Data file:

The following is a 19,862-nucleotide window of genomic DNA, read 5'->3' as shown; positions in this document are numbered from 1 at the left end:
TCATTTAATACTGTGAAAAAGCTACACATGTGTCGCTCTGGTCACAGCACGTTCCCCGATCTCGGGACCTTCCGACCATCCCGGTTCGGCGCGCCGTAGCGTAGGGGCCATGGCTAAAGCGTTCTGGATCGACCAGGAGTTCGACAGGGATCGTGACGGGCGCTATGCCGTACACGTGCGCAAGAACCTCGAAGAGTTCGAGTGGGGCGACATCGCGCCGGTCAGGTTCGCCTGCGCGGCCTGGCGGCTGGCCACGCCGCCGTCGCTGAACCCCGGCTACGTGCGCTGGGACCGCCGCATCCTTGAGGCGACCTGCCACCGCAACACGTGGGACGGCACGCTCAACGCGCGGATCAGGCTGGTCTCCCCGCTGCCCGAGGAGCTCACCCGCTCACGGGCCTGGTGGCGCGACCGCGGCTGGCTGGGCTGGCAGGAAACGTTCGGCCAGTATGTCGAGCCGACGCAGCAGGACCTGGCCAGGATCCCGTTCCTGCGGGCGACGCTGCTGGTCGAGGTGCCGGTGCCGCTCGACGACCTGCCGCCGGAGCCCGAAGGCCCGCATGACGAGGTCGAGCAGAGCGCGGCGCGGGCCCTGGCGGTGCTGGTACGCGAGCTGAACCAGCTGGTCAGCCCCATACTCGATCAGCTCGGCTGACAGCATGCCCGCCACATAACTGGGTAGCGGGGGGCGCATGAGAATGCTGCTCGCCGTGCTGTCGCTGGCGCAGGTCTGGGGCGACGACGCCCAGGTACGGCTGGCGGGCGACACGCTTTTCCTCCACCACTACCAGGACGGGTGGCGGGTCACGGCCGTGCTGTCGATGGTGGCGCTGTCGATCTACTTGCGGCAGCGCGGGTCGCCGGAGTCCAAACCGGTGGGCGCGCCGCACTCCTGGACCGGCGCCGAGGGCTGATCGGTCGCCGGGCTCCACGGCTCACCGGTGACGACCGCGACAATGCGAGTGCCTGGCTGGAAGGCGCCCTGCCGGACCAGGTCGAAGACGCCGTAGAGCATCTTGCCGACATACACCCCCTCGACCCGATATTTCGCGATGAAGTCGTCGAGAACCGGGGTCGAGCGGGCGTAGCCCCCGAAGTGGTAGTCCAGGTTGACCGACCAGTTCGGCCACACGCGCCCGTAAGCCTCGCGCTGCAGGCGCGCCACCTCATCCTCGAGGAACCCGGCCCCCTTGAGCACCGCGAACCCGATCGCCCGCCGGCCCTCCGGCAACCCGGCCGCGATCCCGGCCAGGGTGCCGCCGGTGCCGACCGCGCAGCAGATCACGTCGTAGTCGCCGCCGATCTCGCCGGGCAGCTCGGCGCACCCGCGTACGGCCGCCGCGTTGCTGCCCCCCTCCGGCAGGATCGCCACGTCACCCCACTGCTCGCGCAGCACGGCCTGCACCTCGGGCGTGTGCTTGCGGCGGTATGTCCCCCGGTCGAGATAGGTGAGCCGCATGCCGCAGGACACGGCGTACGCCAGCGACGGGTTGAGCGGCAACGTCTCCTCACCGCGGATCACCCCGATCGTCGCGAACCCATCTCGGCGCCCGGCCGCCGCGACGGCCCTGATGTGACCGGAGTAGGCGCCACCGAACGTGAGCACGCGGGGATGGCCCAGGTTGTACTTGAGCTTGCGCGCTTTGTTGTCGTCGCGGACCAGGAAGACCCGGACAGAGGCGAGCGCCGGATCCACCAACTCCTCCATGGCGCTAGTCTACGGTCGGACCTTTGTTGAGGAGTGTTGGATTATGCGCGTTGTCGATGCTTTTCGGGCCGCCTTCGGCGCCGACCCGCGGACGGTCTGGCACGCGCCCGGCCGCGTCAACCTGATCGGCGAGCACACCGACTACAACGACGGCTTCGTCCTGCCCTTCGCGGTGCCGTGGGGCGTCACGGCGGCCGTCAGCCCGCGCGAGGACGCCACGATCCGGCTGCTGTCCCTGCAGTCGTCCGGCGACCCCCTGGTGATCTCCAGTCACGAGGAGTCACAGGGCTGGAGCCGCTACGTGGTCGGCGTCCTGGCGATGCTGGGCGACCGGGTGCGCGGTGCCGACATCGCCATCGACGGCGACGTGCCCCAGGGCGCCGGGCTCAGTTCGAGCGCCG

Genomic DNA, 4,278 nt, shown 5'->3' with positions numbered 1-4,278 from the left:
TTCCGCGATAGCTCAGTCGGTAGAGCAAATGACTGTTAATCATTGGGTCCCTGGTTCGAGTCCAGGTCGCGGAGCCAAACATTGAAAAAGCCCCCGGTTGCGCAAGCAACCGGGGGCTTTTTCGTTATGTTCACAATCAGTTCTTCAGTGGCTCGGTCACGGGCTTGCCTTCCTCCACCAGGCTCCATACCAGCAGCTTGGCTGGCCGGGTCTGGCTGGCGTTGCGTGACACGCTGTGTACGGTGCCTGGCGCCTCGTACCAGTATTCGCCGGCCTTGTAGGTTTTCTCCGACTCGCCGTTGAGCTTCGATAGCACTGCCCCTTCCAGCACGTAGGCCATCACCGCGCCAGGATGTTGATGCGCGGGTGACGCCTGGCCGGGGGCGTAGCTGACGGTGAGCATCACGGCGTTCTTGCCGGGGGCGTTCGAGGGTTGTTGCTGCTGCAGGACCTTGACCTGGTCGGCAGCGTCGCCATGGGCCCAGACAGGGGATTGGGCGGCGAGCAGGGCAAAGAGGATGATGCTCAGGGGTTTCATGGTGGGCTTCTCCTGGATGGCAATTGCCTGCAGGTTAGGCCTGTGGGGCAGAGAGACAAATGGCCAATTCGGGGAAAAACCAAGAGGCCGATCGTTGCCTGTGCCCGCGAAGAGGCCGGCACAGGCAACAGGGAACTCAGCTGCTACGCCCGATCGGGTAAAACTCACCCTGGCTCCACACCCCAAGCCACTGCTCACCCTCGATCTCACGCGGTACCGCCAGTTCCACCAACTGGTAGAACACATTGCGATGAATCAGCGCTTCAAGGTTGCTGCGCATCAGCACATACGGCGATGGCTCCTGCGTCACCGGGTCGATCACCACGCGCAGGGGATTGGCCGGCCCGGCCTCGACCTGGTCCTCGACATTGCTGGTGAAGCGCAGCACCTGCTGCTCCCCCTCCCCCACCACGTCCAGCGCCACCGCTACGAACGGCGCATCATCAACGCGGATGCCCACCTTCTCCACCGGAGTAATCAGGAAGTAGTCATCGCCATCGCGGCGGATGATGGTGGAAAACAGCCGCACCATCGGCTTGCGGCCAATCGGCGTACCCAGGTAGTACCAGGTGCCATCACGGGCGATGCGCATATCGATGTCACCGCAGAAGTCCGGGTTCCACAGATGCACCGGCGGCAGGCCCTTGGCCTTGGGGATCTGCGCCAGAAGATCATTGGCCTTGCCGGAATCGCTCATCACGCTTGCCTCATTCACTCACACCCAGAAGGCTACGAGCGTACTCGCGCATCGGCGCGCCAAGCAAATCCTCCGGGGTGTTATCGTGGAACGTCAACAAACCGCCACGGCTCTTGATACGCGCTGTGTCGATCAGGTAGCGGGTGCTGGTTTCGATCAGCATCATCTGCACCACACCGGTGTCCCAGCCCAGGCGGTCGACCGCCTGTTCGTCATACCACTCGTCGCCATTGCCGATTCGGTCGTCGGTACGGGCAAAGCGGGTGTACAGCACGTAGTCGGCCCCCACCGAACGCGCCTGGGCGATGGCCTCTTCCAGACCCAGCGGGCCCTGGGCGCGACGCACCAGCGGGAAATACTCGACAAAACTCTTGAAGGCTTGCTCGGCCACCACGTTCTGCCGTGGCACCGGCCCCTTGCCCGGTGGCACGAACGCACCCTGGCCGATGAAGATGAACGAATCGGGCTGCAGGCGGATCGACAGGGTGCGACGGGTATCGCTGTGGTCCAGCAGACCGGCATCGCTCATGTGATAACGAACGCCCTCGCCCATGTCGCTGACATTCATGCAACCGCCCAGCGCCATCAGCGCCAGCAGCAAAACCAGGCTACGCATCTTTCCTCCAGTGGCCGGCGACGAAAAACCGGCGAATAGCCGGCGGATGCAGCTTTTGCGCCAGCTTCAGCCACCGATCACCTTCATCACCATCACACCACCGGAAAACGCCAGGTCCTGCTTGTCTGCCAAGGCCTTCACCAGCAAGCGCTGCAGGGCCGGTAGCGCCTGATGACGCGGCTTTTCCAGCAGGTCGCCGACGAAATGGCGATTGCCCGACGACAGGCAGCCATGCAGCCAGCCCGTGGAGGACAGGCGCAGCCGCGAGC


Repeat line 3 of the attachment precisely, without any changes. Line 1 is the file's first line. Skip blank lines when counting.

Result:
Genomic DNA, 4,278 nt, shown 5'->3' with positions numbered 1-4,278 from the left: